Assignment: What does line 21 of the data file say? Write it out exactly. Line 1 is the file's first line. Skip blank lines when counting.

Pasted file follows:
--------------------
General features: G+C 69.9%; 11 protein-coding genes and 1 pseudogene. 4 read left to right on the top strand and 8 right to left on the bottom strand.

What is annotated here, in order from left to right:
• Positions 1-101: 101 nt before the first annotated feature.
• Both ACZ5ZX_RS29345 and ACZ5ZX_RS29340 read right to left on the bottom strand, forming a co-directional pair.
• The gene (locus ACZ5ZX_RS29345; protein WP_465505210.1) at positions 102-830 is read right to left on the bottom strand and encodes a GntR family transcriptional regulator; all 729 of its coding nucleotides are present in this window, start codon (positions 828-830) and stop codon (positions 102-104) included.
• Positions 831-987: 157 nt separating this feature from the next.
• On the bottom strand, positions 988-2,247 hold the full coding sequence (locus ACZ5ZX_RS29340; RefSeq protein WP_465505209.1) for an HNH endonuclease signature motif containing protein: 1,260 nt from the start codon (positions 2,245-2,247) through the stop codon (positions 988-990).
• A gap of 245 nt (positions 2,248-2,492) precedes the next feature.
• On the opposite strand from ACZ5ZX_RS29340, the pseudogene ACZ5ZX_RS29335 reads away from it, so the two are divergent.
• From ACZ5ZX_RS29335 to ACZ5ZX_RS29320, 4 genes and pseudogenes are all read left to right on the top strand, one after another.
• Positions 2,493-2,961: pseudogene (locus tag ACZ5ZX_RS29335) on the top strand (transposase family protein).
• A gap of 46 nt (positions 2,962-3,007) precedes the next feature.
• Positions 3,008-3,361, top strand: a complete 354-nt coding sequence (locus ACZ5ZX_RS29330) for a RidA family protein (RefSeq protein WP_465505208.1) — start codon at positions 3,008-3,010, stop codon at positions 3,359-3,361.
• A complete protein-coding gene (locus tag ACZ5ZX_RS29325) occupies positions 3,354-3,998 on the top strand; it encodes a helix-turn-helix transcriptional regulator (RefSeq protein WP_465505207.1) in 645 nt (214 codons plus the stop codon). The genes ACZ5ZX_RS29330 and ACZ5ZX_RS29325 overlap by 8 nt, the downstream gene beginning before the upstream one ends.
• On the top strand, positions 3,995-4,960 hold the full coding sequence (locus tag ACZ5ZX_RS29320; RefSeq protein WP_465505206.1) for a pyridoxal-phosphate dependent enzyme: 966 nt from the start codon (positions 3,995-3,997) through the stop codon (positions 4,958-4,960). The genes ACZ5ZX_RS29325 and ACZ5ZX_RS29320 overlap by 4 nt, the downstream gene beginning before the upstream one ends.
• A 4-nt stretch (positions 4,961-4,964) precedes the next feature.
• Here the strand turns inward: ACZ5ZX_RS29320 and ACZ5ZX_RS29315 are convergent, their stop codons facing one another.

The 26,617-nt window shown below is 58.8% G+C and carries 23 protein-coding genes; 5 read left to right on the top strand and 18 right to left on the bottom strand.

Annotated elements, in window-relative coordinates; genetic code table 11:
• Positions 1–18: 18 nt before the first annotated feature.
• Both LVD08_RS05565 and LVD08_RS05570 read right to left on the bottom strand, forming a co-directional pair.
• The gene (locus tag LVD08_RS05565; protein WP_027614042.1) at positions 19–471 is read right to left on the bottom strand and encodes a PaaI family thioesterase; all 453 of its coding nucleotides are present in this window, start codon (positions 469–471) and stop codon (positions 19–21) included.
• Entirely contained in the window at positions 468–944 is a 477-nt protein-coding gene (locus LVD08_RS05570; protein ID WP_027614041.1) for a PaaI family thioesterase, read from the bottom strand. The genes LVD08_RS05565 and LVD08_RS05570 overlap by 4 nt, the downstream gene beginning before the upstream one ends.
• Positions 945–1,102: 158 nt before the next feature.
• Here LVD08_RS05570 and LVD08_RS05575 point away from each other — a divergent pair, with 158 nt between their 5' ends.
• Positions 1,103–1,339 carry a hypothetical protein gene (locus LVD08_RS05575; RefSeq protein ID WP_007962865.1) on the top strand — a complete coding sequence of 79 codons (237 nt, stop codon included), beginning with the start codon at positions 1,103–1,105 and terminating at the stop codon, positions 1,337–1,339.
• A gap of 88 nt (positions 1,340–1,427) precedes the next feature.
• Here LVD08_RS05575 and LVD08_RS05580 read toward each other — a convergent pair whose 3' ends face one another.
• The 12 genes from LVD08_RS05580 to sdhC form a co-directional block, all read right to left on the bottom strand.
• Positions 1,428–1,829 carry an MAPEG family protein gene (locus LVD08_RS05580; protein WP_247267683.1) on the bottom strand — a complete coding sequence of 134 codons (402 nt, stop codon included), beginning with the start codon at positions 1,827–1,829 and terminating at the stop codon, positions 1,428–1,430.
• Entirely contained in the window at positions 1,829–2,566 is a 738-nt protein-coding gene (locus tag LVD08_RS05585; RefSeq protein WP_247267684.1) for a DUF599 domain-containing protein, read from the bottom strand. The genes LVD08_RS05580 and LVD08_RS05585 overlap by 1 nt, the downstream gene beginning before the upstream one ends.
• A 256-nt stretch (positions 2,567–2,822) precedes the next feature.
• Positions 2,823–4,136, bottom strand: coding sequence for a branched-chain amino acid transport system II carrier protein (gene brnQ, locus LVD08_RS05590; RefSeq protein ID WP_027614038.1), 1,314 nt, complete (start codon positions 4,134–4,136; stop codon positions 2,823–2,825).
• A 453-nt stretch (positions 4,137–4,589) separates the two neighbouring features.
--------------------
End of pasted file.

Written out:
• Both LVD08_RS05565 and LVD08_RS05570 read right to left on the bottom strand, forming a co-directional pair.